Prices Aren't Metaphysics
Market signals, not revelations
Here’s a bit from a previous piece at this newsletter, titled “Housing and Deservingness.” I was responding there to people who reply, when I talk about housing affordability, something like, “I just think people should buy what they can afford.”
People aren’t necessarily arguing that this has to do with deservingness per se. I’ve heard the argument that (paraphrasing) “I don’t necessarily think that it has anything to do with deservingness; it has to do with the idea that if you want something, you pay for it. In other words, not do you deserve it but can you afford it? That’s economics, not moralizing.”
Fair point. But in many ways that’s a distinction without a difference. It depends on how you see those prices, and what you think they mean. Because some people aren’t just saying “if you want a nice house you’ll have to afford it.” They seem to be saying, even if they don’t say it outright, something closer to “It would be wrong to take actions to lower housing prices, because that would be giving people something they haven’t earned.” In other words, home prices for many people effectively serve as proxies for deservingness. They effectively view freeing up the housing market or the land-use regime as if it was giving a handout—a fallacy many such critics would readily see in any other context.
I want to think some more about this. What it seems like to me is that some people view prices not as market signals, but as metaphysical facts or revelations: This thing is valuable, and lowering its price would be to devalue it. Not in the obvious economic sense, but in some vague moral sense. In other words, “What you can afford” is a fixed thing, not an accident of market or regulatory forces. And wanting to lower prices is the same thing as demanding something—another fixed thing—that you can’t afford.
You could, I suppose, make a sort of argument along these lines—that housing prices should be high, because housing is some sort of reward, and the actual prices in the real world reflect the “real,” metaphysical, price. This is essentially a religious belief, but it could be argued. But any such argument disappears when you consider how we talk about prices in (almost) any other context.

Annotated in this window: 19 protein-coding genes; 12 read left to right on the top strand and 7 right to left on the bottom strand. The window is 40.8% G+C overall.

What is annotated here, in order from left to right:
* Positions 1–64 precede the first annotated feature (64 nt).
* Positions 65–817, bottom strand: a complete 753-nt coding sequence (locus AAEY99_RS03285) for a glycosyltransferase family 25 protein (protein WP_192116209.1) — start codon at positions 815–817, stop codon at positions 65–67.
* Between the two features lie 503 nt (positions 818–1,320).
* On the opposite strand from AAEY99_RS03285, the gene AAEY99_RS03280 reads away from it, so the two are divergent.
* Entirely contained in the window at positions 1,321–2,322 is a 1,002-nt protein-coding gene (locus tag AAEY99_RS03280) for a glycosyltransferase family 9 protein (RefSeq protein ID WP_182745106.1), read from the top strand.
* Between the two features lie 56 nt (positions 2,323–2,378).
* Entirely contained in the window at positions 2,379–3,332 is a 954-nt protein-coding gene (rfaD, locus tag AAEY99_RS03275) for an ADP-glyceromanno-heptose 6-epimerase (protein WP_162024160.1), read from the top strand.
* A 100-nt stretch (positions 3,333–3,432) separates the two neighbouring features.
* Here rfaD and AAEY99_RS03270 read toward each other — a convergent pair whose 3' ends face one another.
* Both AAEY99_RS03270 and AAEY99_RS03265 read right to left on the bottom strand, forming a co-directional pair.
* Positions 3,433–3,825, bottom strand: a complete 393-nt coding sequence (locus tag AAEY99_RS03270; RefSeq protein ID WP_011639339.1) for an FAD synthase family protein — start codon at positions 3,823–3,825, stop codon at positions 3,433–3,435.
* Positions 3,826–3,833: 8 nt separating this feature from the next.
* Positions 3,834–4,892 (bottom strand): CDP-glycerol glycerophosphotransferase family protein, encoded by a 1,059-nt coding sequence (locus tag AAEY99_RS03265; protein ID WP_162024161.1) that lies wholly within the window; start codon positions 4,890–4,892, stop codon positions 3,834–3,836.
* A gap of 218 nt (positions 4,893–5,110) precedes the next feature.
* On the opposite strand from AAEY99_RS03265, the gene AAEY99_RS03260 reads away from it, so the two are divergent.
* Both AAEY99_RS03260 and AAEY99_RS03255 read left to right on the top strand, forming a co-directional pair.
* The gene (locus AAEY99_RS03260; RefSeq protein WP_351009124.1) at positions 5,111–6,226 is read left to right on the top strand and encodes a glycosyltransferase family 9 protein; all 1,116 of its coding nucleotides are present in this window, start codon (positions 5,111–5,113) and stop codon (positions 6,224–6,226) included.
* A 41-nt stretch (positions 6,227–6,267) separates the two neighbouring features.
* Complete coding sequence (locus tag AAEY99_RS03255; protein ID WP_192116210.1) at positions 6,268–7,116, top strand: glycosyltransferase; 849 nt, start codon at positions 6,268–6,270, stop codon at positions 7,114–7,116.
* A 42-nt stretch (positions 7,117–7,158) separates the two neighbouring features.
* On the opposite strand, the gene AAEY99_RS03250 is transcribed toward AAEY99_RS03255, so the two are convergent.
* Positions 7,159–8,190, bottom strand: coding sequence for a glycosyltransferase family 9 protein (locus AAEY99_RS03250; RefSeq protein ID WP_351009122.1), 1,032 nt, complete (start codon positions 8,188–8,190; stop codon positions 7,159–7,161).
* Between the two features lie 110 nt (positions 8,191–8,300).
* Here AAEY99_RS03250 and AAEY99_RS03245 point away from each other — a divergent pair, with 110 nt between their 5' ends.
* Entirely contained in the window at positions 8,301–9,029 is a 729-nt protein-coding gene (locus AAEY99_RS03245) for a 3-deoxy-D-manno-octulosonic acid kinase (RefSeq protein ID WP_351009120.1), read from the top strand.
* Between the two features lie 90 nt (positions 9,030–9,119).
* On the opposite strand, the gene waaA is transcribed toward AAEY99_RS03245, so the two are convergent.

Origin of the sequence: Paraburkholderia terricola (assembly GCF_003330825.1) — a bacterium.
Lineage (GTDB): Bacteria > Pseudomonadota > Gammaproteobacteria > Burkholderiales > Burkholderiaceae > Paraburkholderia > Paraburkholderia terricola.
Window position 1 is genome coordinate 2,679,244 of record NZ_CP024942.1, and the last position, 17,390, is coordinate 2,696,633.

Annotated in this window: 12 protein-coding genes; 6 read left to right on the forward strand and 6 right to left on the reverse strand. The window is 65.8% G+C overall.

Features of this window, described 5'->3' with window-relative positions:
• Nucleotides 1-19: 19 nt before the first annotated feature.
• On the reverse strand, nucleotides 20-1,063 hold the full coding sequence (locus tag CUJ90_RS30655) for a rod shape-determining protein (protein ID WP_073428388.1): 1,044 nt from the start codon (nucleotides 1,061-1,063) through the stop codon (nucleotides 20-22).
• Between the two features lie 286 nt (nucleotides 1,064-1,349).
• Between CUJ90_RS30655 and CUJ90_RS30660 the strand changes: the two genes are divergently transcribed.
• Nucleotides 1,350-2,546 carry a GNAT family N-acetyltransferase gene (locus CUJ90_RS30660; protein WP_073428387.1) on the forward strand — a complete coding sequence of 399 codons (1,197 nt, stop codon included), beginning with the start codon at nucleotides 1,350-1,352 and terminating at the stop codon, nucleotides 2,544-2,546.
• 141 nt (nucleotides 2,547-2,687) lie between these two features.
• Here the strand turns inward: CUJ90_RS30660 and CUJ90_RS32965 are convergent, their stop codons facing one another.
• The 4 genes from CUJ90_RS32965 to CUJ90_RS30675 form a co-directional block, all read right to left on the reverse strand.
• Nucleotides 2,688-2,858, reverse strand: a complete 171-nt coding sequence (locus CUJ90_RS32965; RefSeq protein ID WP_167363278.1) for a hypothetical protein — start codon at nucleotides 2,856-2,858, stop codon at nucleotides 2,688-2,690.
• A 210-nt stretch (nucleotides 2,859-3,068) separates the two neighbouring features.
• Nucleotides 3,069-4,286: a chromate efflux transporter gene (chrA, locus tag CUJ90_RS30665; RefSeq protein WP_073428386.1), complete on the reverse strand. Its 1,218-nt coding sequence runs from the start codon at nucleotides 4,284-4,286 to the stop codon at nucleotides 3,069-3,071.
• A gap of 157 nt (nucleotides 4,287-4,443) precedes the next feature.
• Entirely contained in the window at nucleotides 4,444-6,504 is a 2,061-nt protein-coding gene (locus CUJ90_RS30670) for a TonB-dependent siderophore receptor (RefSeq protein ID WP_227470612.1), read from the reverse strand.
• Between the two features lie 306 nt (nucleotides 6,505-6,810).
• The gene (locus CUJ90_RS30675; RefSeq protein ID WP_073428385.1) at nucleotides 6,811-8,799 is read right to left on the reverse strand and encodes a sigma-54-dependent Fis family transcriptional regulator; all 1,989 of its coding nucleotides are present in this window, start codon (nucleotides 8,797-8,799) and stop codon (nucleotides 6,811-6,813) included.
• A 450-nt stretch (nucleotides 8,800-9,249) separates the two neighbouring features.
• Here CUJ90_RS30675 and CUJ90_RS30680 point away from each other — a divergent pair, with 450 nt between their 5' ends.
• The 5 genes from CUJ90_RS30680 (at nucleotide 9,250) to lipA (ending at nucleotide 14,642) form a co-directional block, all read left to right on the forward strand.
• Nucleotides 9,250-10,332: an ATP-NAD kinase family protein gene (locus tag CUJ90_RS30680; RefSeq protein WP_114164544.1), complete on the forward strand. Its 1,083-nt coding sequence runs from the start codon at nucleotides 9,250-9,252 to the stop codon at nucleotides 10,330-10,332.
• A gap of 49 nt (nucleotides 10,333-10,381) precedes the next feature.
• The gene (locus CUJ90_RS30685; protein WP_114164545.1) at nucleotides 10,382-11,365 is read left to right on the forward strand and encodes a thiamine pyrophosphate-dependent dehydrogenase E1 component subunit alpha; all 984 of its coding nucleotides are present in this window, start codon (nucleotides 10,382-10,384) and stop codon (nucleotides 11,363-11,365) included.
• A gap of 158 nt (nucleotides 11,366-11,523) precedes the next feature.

Consider, for example, gas prices. The only people who think gas should cost more are environmentalists. The “normal” view of gas prices is basically that they’re always too high. Lowering gas prices is a key political activity: strategic petroleum reserves, pressuring OPEC, opening up drilling, various direct and indirect subsidies to the oil industry. The legitimacy of using market and even government pressure to lower gas prices is basically just assumed.
Or look at how we talk about grocery prices. Again, the idea that some groceries should cost more—that supermarkets and farm bill subsidies and factory farming externalize and conceal the “real” costs of food—is a minority and sort of ideological opinion, again coming from people like environmentalists. They’re probably correct, but the “normal” opinion is that those side effects are okay because cheap groceries are an obvious boon to the consumer.
The notion that lowering prices for these goods and expanding access to them would be morally questionable, let alone wrong, strikes most people as absurd. Yet that exact idea comes up when housing advocates talk about housing affordability.
In effect, the minority “ideological” view of prices you find with gas or beef has become the “normal” view for housing. And the “normal” view that housing is a necessity, and should be built, and should be affordable, has become the minority “ideological” view.